Nearly 30 million people in the U.S. have diabetes -- or around 9.3 percent of the population. The condition was the seventh leading cause of death in the United States in 2010, according to the American Diabetes Association. That's one reason why, every year, U.S. News asks a panel of experts in diet and nutrition to review popular eating plans and evaluate each on its ability to both prevent and manage diabetes. Below are 10 of the best, listed in alphabetical order:
The Anti-Inflammatory Diet was developed by Andrew Weil, a Harvard University-educated doctor and pioneer in the field of integrative medicine. It reflects his belief that certain foods cause or combat systemic inflammation. The plan is based on a Mediterranean-style diet, which research suggests can reverse metabolic syndrome, a group of risk factors such as high blood pressure and blood sugar levels that can lead to diabetes. Plus, the Anti-Inflammatory Diet is primarily vegetarian, which the ADA considers a healthful option that can help prevent and manage diabetes. Nearly all of the ADA's top 10 superfoods for diabetes are well-represented on Weil's diet.
Biggest Loser Diet
Experts consider the plan, which revolves around healthy eating and exercise, one of the top choices to manage or prevent diabetes. If you go on the Biggest Loser Diet, you're in for a crash course in nutrition, learning about foods with "quality calories" (think fruits, veggies and lean protein). In an American Journal of Medicine study, researchers reported those on the plan reduced their levels of A1C -- a measure of blood sugar -- after seven months. Plus, Biggest Loser data show some contestants no longer had indications of metabolic syndrome.
Experts say that Dietary Approaches to Stop Hypertension, or DASH, edges out many other diets as a diabetes-halting weapon. Its emphasis on whole grains, fruits and veggies matches the sort of nutritional prescription that diabetics frequently hear their doctors recommend. DASH echoes dietary advice touted by the ADA, and research suggests combining it with calorie restriction reduces the risk factors associated with metabolic syndrome. Plus, a small study published in 2011 in Diabetes Care found Type 2 diabetics on DASH reduced their levels of A1C and their fasting blood sugar after eight weeks.
Engine 2 Diet
The Engine 2 Diet is a low-fat, "plant strong" diet thought to help prevent and often reverse the diseases caused by the so-called Standard American Diet, including heart disease, diabetes, Alzheimer's and cancer. The plan should help dieters drop pounds -- and being overweight is one of the greatest risk factors for developing diabetes. Plus, it includes a fitness regimen, which is key for diabetes prevention and control.
Flexitarian is a marriage of two words: flexible and vegetarian. The premise is that you don't have to eliminate meat completely to reap the health benefits associated with vegetarianism, and the diet is considered an above-average option for those concerned about diabetes. Eliminating meat typically leads to consuming fewer calories, and losing weight -- and keeping it off -- is essential for preventing Type 2 diabetes. Plus, a vegetarian diet is a healthful option, according to the ADA.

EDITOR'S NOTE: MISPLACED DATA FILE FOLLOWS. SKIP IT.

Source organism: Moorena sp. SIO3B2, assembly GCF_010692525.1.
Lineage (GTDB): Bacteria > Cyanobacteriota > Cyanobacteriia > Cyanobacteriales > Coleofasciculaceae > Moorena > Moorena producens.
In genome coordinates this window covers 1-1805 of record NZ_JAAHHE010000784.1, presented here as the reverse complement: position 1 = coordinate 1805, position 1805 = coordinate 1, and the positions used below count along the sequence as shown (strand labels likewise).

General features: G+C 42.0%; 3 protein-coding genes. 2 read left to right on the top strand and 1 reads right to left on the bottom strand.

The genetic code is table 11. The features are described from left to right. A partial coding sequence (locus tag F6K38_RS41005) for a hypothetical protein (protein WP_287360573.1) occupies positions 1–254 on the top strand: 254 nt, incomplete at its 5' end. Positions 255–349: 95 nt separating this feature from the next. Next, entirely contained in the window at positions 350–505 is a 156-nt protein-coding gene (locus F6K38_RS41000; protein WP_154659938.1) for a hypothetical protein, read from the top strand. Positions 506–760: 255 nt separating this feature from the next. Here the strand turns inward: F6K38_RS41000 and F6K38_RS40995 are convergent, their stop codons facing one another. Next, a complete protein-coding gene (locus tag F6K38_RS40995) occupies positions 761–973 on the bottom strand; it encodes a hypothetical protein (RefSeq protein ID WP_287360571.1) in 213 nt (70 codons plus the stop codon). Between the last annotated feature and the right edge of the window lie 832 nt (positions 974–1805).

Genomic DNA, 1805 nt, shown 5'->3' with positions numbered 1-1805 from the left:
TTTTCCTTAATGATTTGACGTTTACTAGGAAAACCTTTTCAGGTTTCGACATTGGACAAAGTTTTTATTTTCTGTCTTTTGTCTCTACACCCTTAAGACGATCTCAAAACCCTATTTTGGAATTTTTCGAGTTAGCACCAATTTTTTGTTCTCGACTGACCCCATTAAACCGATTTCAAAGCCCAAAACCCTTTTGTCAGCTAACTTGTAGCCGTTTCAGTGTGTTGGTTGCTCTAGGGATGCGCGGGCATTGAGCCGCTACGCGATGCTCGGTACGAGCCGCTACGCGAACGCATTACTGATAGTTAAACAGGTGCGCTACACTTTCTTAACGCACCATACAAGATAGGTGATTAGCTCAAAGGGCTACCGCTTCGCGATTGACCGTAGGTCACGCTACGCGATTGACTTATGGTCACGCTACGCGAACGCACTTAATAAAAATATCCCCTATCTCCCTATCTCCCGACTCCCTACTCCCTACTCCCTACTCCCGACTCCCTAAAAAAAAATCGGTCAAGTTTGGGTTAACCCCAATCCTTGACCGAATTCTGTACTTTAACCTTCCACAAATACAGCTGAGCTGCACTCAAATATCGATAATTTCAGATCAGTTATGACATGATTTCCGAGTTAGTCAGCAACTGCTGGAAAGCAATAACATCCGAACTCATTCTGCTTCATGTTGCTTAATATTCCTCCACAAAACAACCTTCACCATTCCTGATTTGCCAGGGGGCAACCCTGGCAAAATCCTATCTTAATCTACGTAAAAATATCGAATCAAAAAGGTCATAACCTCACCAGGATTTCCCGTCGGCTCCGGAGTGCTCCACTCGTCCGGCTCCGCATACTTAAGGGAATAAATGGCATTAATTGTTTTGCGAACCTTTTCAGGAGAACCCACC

Mayo Clinic Diet
On the Mayo Clinic Diet, you recalibrate your eating habits, breaking bad ones and replacing them with good ones with the help of the Mayo Clinic's unique food pyramid. Experts agree that the diet's eating guidelines and fitness advice are a compelling combination for preventing or controlling diabetes. It focuses on coaching dieters to develop healthy, lasting habits around which foods they choose to eat and which to avoid.
The Ornish Diet is a good option for preventing or controlling diabetes, experts concluded. It's low in saturated fat and cholesterol, which matches the ADA's guidelines, and it's been found to lower the A1C level in diabetics -- a positive signal of better control over blood sugar. Plus, Ornish's basic principles of emphasizing whole grains and produce, while shunning saturated fat and cholesterol, are right in line with ADA guidelines.
As a diet for managing diabetes, veganism -- eliminating all animal products, even dairy and eggs -- is a smart option. A vegan diet could also help prevent diabetes, since it helps dieters drop pounds, and being overweight is one of the greatest risk factors for developing diabetes. One study found that vegan diets may have a beneficial effect on hemoglobin A1C levels, and 43 percent of vegan participants reduced the number of diabetes medications they were taking.
On the whole, experts think the vegetarian diet has real ability to help prevent or control diabetes. Followed right, the diet emphasizes many of the foods Americans should eat to maintain a healthy, disease-free lifestyle. The ADA deems it a healthful option, and because there are no rigid meal plans or prepackaged meals, you can ensure that what you're eating doesn't go against your doctor's advice.
Volumetrics revolves around filling your plate with low-density foods, which are low in calories but high-volume, helping you feel full and satisfied while dropping pounds. The diet has the potential to prevent or control diabetes, experts say. A study published in Diabetes Care, for example, found that adults following an eating plan resembling Volumetrics had significantly lower fasting insulin levels than those whose diets emphasized high-energy-dense food. Low-density diets, the authors wrote, help prevent insulin resistance -- a frequent precursor to Type 2 diabetes -- in which the body doesn't respond as it should to the hormone.